Sept. 10 — The American media market was already in turmoil before the terrible events of Sept 11. Advertising revenues were shrinking even as TV networks, magazine and newspaper publishers were fighting for attention from increasingly fragmented audiences. The Internet was reeling from the dot-com implosion. The terrorist attacks accelerated changes already occuring across the media landscape.
Almost immediately after the first planes struck the World Trade Center, the broadcast TV and cable news networks began wall-to-wall coverage of the aftermath, eliminating all commercials for several days.
From Sept. 11-15th, TV networks lost nearly $220 million in ad sales, according to Competitive Media Reporting, a Taylor Sofres company which which tracks advertising expenditures. Newspapers lost about $200 million in the first week.
The September attacks contributed to a 6.2 percent drop in advertising to an estimated $172 billion last year, the worst media recession in decades. Thousands of jobs were lost as nearly every major media outlet desperately scrambled to cut-costs.
InsertArt(1620715)In reality, the September attacks may have temporarily worsened the U.S. economy, but the brutal ad recession had begun in late 2000 and was already hurting virtually every corner of the media, from network television, newspapers and consumer magazines to the Internet.
That didn’t stop some media executives from blaming their pain on the September attacks. In February, editor Tina Brown said that the weakened advertising climate after Sept. 11 prompted the demise of her Talk magazine, a celebrity-filled glossy.
At the same time, the horror of the attacks led pundits to declare that American consumers would no longer have a taste for celebrity fluff and sleazy gossip, that we would become family-centered homebodies craving “comfort food” editorial and television that would remind us of more secure times.
But many of those shifts were already ocurring.
“Was 9/11 the impetus for change or did it just speed change?” asked media analyst Jack Myers. “9/11 took what people were already feeling, accelerated it and exaggerated it.”
It’s arguable that the slumping economy was turning stressed-out consumers fearful of job layoffs into financially conservative homebodies even before the terrorist attacks made people nervous about going to the mall or traveling overseas.
Still, even though domestic queen Martha Stewart struggles to keep her media empire going in the face of an insider-trading scandal, the home-focused category is thriving. Real Simple, the Time Inc. publication which is essentially a slicker, more upscale version of women’s magazine stalwarts like “Good Housekeeping,” saw its circulation climb more than 33 percent to 1.1 million this year. Other publications that appeal to our basic nesting instincts are launching this fall, including Budget Living, Meredith Corp.’s LivingRoom and Chic Simple from the Hearst Corp.
On TV, viewers are lapping up The Learning Channel’s “Trading Spaces, where regular people redecorate their neighbors’ homes with sometimes hiliariously disastrous results. The reality program is the highest-rated prime-time show in the channel’s history.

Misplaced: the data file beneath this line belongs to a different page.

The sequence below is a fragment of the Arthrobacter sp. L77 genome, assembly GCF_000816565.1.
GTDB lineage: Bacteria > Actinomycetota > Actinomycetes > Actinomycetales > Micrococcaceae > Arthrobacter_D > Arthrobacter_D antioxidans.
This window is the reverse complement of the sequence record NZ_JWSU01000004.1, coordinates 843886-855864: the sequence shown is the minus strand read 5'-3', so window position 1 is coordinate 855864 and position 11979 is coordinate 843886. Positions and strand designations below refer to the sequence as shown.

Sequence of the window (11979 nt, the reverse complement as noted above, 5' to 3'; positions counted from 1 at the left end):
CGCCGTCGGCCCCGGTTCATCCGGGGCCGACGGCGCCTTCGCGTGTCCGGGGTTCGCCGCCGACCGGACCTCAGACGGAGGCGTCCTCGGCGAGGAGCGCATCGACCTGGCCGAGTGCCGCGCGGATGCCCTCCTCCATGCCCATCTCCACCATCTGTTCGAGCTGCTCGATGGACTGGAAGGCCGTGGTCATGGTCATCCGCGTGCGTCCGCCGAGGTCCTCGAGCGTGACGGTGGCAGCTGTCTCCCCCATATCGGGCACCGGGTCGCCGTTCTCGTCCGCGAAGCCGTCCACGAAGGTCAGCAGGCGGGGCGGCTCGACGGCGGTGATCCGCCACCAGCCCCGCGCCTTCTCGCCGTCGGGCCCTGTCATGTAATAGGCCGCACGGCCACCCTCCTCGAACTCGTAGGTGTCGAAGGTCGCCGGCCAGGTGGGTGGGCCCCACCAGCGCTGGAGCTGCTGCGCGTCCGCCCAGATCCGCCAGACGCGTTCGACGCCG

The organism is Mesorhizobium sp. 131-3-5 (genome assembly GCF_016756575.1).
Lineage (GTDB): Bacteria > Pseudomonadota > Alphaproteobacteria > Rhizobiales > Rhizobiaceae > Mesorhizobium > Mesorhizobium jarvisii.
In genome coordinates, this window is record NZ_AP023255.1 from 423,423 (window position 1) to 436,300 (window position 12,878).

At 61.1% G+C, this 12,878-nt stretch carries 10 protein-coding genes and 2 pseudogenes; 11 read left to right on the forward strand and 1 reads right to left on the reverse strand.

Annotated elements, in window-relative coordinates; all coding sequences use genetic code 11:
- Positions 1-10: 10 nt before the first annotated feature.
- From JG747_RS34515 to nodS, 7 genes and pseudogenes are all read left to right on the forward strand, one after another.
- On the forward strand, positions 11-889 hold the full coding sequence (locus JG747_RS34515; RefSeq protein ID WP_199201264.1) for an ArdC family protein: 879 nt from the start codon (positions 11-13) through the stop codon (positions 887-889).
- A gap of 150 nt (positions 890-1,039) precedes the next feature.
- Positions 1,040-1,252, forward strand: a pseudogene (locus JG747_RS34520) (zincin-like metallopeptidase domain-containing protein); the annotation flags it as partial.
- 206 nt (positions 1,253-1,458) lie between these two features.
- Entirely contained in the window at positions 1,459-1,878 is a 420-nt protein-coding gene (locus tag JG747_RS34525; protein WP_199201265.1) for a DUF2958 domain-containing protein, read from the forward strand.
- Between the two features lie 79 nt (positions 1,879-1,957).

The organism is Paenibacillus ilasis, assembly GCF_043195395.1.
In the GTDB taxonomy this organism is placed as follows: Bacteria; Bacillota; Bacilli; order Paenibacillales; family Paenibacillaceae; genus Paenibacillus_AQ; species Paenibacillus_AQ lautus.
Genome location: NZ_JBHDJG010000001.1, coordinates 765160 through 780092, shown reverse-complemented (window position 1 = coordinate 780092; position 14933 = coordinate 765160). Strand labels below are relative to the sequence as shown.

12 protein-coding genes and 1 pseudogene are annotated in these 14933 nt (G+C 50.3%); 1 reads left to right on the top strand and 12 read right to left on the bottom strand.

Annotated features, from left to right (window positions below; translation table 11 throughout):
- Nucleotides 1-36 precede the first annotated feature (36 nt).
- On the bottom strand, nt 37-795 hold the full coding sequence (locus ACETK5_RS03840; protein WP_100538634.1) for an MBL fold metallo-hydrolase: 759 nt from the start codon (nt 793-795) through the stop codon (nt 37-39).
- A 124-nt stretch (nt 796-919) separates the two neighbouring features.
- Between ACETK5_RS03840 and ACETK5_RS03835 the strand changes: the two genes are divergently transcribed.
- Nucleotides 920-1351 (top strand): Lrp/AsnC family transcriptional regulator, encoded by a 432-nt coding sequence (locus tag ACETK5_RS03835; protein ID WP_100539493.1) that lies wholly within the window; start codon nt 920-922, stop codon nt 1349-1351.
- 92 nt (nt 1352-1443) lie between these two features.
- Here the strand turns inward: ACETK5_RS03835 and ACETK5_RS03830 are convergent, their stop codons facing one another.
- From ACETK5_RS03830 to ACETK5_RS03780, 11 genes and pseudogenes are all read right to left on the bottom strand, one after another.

Reality programming in general has become more popular with shows like “Fear Factor” and “Dog eat dog” on NBC. “American Idol” on the Fox network and MTV’s “The Osbournes” became cultural phenomenons.
That doesn’t mean Americans aren’t still celebrity-obsessed. The remake of “US” by editor Bonnie Fuller into a magazine filled with snippets and photos of Hollywood stars has become one of the newsstand successes of the year. Single copy sales for “US” were up 30 percent in first half of the year, according to Media Industry Newsletter.
But while we continued our celebrity worship, Americans also responded to the triumphs and courage of regular people such as the rescue of the Pennsylvania miners. In December Esquire magazine will publish its annual list of the “Best and Brightest” Americans, people who are expected to change the country in a positive way through creativity or innovation.
On television, the decades-long decline in network evening news slowed and ratings grew at cable news networks.
When ABC tried to dump Ted Koppel’s “Nightline” for David Letterman in pursuit of a younger audience, the ensuing uproar over the broadcast network’s claim that the award-winning news program was irrelevant would have seemed like little more than a temper tantrum by indignant baby boomers if it had happened a year before.
The newsweeklies Time, Newsweek and U.S. News & World Report may not have held onto their stellar newsstand sales from the end of last year when “in the hunger to see what was happening people bought magazines off the roof,” according to Steve Cohn, editor of Media Industry Newsletter. Nevertheless circulation for Time was up seven percent and Newsweek was up three percent in the first half of this year. That’s a switch from a circulation situation at the news magazines that was spiraling downward so rapidly that observers debated the purpose of newsweeklies in a time of 24-hour news on cable and the Web.
A year later, some parts of the media such as network television and radio are pulling out of the advertising recession, while the Internet and most magazines are still struggling with revenue declines, according to industry research.
But overall the longterm economic impact from Sept. 11 is minimal. After last year’s 6 percent decline, ad spending is expected to rise a scant 1.5 percent in 2002, according to a study released this week by media buying giant Zenith Optimedia Group.
“The worst fears in terms of impact on spending never materialized,” said Myers.
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